Project Double Take #12 | Film

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Finally!!!! It's...wait...can it be?? Why, yes, it is! It's FILM! I know you hardly believe your eyes. You probably didn't think this was ever going to happen, did you? What? You doubted me? You doubted my ability to shoot and develop film? Well, okay fine. I mean yeah, it did take me like 6 months to actually get it done, but seriously. I deserve more credit than that, don't I? No? Okay, you're right. That was ridiculous. It should never have taken me that long. In fairness to me though, I did shoot a roll back in July that when I attempted to get it developed discovered that nothing exposed. Hmm...I have no idea if it was the camera or not. Due to the camera age, and fact I'd never shot it before I think it's likely something is broken in terms of the shutter. So, with a month's worth of shots that never made it to film and had to start over.

It took me a really long time to buck up and put my remaining role of Kodak Ektar 100 into a new camera and start over. Dave wouldn't let me quit on the project though and I had to keep film on the table, so there was nothing left to do, but buck up, suck it up, and go shoot some freaking film. In the end I borrowed my parents somewhat modern, but no frills Minolta GTsi 35mm SLR. This baby doesn't let you choose any settings at all. It's straight automatic/program mode all the way. I could turn the pop up flash on and off though. I'm not complaining though, it worked. I had no control over the images themselves and I of course couldn't see the results of what I was shooting, but somehow that added to the fun of things. I mean, I really had no idea how things were going to turnout. Where they underexposed? Overexposed? Tilted to one side? Blurry? Well, I won't lie folks. I waited WAY too long in the year to shoot film mostly because this time of year it gets dark so early that by the time I was out of my 9-5 work, the sun was on her way down and fast. Remember I told you it was 100 speed film. Yeah, 100 speed film and the dark don't really go to together. Add in a girl in a rush to get this topic shot and done who's run and gun -after work style also meant no tripod and you get all the above mentioned things, underexposed, tilted, and blurry. I did manage to find one or two images that survived my bad habits.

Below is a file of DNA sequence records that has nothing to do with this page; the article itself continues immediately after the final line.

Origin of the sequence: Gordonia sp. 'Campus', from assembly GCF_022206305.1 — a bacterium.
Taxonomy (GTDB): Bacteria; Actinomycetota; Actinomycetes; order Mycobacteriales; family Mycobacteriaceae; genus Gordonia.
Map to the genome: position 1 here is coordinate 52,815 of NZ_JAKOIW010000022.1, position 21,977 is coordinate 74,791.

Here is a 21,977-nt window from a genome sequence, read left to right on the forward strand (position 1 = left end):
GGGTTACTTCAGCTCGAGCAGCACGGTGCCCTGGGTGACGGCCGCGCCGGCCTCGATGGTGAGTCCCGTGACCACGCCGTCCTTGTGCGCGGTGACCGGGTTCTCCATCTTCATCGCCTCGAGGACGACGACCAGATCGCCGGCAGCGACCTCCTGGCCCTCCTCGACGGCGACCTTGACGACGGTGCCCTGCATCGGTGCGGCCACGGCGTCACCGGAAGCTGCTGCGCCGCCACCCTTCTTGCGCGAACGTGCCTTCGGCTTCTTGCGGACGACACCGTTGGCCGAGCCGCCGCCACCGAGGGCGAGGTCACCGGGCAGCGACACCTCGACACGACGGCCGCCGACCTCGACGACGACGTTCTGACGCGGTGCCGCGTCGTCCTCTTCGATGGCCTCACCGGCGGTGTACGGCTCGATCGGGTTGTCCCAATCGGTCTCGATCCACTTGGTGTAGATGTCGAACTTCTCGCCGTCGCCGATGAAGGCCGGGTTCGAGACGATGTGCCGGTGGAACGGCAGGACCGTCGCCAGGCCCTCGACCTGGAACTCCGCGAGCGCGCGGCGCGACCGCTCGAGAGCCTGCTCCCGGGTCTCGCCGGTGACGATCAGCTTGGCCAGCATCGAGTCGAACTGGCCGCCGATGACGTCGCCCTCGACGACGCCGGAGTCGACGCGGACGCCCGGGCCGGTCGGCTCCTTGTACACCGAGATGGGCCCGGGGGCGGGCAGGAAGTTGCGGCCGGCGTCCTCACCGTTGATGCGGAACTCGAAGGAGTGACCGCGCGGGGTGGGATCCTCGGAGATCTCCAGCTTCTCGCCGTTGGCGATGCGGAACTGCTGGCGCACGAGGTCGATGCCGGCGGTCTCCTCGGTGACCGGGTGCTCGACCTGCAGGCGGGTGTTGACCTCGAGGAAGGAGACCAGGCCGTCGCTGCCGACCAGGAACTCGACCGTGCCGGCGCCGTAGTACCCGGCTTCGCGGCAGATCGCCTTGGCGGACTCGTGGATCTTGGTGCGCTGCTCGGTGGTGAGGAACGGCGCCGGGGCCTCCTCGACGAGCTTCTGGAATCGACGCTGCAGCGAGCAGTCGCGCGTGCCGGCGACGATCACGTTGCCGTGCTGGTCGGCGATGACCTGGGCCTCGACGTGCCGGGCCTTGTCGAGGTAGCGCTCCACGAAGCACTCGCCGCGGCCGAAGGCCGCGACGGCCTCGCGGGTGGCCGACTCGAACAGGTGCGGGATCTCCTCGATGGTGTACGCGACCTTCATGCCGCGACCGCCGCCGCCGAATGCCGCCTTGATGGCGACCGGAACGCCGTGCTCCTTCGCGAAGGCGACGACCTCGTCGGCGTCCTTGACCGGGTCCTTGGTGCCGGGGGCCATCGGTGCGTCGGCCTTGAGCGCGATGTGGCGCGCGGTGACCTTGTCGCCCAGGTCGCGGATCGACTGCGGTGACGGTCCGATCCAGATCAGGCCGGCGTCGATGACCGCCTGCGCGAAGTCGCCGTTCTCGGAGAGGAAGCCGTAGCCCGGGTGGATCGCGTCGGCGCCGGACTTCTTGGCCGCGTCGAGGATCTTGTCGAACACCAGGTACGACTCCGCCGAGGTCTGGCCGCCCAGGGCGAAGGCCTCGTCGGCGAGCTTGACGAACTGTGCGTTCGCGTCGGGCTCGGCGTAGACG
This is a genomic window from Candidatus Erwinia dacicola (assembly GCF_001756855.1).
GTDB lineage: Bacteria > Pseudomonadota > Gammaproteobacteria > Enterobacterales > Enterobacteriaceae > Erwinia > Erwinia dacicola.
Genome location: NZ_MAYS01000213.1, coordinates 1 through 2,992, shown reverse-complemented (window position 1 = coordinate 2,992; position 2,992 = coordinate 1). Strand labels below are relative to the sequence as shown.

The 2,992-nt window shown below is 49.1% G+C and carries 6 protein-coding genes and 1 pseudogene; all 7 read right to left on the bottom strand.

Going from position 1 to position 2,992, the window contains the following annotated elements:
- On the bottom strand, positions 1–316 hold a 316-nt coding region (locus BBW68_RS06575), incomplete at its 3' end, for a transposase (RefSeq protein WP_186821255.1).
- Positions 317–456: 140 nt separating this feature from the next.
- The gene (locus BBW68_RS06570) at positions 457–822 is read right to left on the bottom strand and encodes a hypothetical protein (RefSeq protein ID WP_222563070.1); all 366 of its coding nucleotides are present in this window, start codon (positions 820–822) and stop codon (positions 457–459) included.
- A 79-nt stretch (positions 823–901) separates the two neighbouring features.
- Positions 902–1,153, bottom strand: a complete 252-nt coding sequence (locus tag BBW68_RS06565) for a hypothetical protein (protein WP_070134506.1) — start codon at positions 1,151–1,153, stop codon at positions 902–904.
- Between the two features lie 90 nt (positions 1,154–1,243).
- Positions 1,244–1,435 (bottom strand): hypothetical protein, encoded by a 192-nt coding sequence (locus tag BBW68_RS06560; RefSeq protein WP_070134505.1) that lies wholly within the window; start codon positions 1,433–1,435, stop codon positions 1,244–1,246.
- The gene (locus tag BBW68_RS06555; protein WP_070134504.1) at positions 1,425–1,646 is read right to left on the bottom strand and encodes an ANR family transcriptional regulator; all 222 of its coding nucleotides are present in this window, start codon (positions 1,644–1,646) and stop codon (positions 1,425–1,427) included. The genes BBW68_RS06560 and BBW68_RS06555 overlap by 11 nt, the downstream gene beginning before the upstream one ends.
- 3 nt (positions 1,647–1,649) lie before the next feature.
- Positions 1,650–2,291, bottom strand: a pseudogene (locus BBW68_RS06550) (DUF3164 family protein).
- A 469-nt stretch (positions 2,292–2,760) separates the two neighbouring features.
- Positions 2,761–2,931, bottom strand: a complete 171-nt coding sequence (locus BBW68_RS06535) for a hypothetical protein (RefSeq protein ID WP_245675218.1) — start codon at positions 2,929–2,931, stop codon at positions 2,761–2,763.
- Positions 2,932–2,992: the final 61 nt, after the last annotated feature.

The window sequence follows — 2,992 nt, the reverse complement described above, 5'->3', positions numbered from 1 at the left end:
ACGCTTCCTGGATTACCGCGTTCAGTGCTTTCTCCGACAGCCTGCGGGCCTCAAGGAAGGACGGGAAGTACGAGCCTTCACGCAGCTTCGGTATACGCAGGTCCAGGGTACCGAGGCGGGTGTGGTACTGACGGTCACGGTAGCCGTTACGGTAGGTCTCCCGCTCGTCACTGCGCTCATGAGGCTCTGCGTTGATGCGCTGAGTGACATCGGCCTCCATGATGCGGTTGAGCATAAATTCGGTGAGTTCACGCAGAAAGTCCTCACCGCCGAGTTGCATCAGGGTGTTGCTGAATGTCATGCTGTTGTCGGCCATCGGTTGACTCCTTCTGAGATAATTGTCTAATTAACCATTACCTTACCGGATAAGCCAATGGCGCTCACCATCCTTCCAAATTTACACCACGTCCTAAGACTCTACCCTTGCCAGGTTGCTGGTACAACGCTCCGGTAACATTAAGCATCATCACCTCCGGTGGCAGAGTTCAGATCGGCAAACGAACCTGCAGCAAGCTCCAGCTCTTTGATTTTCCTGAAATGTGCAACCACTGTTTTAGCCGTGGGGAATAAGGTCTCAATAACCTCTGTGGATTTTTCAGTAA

I give you, Kickapoo Creek in Jubilee College State Park in November. Your welcome. Done and Done!

Now, Dave diligently shot his film on time and has patiently been waiting for me to get my act together. He shot his image of the bison in Yellowstone National Park on a Pentax 67 with severely expired Fuji RDP-III ASA 125 speed, 220 film. Whew! He's got some nice wide open aperture going on as well as some unique and interesting colors, no doubt the expired film. I think the repeating theme here is that the fun part of film is that you really don't know what you came away with until you get home. Even if you shoot film all the time and can predict how it should look, there is that impatient wonder that goes with shooting film that we take for granted with our fast paced world of digital instant gratification. You've all been patient with me long enough, so I suggest you stop over and visit Dave on his blog to read about his film adventure.

Whew! If you've made it this far, then you also know that this is the last topic we had to post. We've been shooting and posting for a full year now and it's been quite a ride. You can revisit any of the topics by searching for the keywords "Project Double Take" or you can also view all of my images from the topic in the Gallery > Project Double Take on this site. We both hope you've enjoyed playing along with us this year. It's truly been a great learning experience. I think we are both tired and ready to take a bit of break. I'm sure we will be back something new and different next year. It's time to put this project to rest.